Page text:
institute for social research

York University  

Over 40 years of excellence in conducting applied and academic social research
York University
4700 Keele Street
Toronto, ON Canada
M3J 1P3

Telephone: 416-736-5061
Toll-free: 1-888-847-0148
Fax: 416-736-5749
E-mail: isrnews@yorku.ca

The NICE Survey
ISR is completing the Survey of Older Adults on behalf of the National Initiative for the Care of the Elderly (NICE). The main goal of the survey is to measure mistreatment of older adults in Canada. For this study, older adults are defined as people who are 55 years of age or older. Mistreatment of older adults is rare, but it can take many forms including not providing assistance when needed as well as psychological, financial, physical, and sexual abuse. The survey of at least 5,000 older Canadians will be completed in all ten provinces. Interviewers will have information to provide to respondents who have been abused. A social worker is available to talk with survey respondents at any time during the course of the study. Drs. Lynn McDonald and Anthony Lombardo are ISR’s main contacts at NICE. Dr. Lombardo can be reached at: alombardo@nicenet.ca or via toll-free telephone at 1-888-501-9226 x 101. To visit NICE on the web go to: www.nicenet.ca.
The Ontario Student Drug Use and Health Survey (OSDUHS) 2015
This biennial study of student awareness and use of alcohol, tobacco and other drugs was initiated in 1977 by the Centre for Addiction and Mental Health (CAMH). Now spanning more than 30 years, the OSDUHS is the longest ongoing school survey in Canada, and one of the longest in the world. The Institute has conducted this survey for CAMH since 1981, and is currently undertaking its 20th wave of this study. The survey, which now includes measures of student mental and physical well-being, is administered in classrooms across Ontario to approximately 11,000 students in grades 7 through 12 between October 2014 and May 2015. This comprehensive strategy facilitates comparisons between Canadian and American studies, and provides information on the critical age patterns associated with smoking, drinking, drug use, and physical and mental well-being. Funding is provided by the Government of Ontario. CAMH's Dr. Robert Mann is the principal investigator, and the study is managed by CAMH research analyst Angela Boak. Stella Park is the ISR study director.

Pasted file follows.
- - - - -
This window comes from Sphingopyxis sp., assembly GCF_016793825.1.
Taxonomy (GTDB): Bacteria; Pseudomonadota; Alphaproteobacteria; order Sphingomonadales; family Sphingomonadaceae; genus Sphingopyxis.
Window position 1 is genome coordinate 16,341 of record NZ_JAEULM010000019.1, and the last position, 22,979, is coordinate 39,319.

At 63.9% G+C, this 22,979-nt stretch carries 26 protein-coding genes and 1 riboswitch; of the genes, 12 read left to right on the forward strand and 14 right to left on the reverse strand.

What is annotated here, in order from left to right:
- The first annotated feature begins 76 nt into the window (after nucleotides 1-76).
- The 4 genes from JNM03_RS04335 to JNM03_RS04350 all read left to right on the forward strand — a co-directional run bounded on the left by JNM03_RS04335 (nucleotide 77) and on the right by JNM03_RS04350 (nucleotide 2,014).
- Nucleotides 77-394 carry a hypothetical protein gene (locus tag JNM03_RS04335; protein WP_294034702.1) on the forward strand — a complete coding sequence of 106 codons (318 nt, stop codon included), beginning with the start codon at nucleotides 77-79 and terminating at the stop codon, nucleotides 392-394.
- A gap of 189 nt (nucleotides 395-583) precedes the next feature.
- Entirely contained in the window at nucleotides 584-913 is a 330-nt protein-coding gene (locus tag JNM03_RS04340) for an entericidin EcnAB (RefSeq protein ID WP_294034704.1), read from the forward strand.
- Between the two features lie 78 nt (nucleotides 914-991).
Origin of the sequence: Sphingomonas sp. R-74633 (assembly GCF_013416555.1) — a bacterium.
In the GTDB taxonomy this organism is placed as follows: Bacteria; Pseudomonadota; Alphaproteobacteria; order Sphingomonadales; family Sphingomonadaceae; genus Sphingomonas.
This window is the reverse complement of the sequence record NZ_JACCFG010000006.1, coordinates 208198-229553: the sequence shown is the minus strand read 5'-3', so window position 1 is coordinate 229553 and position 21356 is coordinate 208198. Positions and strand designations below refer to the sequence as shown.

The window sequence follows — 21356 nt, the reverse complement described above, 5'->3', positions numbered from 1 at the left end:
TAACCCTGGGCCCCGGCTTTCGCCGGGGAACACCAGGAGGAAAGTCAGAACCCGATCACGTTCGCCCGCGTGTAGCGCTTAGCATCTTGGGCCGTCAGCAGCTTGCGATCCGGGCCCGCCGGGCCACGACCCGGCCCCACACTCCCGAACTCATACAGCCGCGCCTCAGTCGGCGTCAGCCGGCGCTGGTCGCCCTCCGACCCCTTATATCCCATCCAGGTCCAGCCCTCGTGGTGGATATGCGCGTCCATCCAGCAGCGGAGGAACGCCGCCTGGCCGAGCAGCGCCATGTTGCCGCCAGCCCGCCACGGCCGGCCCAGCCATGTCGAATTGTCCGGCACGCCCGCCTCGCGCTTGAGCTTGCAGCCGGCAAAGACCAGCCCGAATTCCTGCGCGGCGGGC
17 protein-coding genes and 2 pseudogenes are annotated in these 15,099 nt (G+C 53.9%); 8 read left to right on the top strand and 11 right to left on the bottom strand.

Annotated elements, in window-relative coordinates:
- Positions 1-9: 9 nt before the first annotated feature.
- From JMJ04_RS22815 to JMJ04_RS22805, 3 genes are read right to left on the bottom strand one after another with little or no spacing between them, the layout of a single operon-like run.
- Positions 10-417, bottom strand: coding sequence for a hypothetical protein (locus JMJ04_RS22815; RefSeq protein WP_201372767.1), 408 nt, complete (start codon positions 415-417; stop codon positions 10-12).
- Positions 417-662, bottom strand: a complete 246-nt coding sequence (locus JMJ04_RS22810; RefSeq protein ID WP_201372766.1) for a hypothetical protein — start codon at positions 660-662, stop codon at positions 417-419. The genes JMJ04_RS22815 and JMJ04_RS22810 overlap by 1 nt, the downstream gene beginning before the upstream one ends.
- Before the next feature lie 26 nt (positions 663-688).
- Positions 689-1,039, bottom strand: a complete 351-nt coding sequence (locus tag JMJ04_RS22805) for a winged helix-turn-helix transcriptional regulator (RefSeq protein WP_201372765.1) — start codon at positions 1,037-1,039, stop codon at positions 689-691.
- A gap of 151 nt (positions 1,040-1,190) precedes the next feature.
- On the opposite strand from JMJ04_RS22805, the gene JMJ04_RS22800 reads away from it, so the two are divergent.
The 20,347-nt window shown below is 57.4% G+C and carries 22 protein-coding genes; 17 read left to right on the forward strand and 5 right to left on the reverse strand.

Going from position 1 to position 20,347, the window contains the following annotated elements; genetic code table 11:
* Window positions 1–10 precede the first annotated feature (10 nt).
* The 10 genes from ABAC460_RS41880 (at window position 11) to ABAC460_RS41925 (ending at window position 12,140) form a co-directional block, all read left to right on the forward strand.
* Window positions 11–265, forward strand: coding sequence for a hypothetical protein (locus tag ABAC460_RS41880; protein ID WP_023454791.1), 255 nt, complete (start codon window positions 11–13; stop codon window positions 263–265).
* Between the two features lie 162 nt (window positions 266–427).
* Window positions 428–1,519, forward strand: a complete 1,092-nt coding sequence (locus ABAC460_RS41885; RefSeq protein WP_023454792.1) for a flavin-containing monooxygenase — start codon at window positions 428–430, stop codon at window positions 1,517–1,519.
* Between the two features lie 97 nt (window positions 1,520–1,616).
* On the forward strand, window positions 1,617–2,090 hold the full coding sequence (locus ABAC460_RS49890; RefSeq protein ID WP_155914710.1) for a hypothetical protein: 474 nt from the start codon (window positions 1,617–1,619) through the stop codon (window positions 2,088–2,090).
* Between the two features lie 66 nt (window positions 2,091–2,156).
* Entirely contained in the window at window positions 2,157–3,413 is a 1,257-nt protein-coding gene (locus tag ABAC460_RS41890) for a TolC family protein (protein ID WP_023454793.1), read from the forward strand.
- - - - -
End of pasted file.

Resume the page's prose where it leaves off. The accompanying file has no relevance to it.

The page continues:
Health Care Experience Survey
This province-wide study measures the public's access to physicians by interviewing a random selection of Ontarians on their experiences seeking primary health care. The Institute is completing approximately 11,200 telephone interviews across Ontario this year. Respondents will be asked about their satisfaction with health care in Ontario, their personal health and if they have a family doctor. This study is funded by the Ontario Ministry of Health and Long-Term Care. To learn more about the study visit www.ontario.ca/healthsurvey or call ServiceOntario at 1-866-979-9300 (toll free). At ISR contact David Northrup, Associate Director, 416-736-5467 or leave a message at 1-888-847-0148.
Rapid Risk Factor Surveillance System (RRFSS) Study

The goal of this study is to gather data for the planning and evaluation of public health programs and services across Ontario. Modeled after a study first conducted by the Centers for Disease Control in Atlanta, the RRFSS study gathers data which is used to monitor key public health issues such as flu shots, health eating, drinking and driving, sun safety, women's health, and so on. In 2015, the Institute will conduct approximately 16,000 telephone interviews with residents in the regions served by each participating Public Health Unit. Funding for the study is being provided by the individual Health Units. For more information on this study, please visit the RRFSS website. Liza Mercier is directing the study at ISR.

Legal Problems of Everyday Life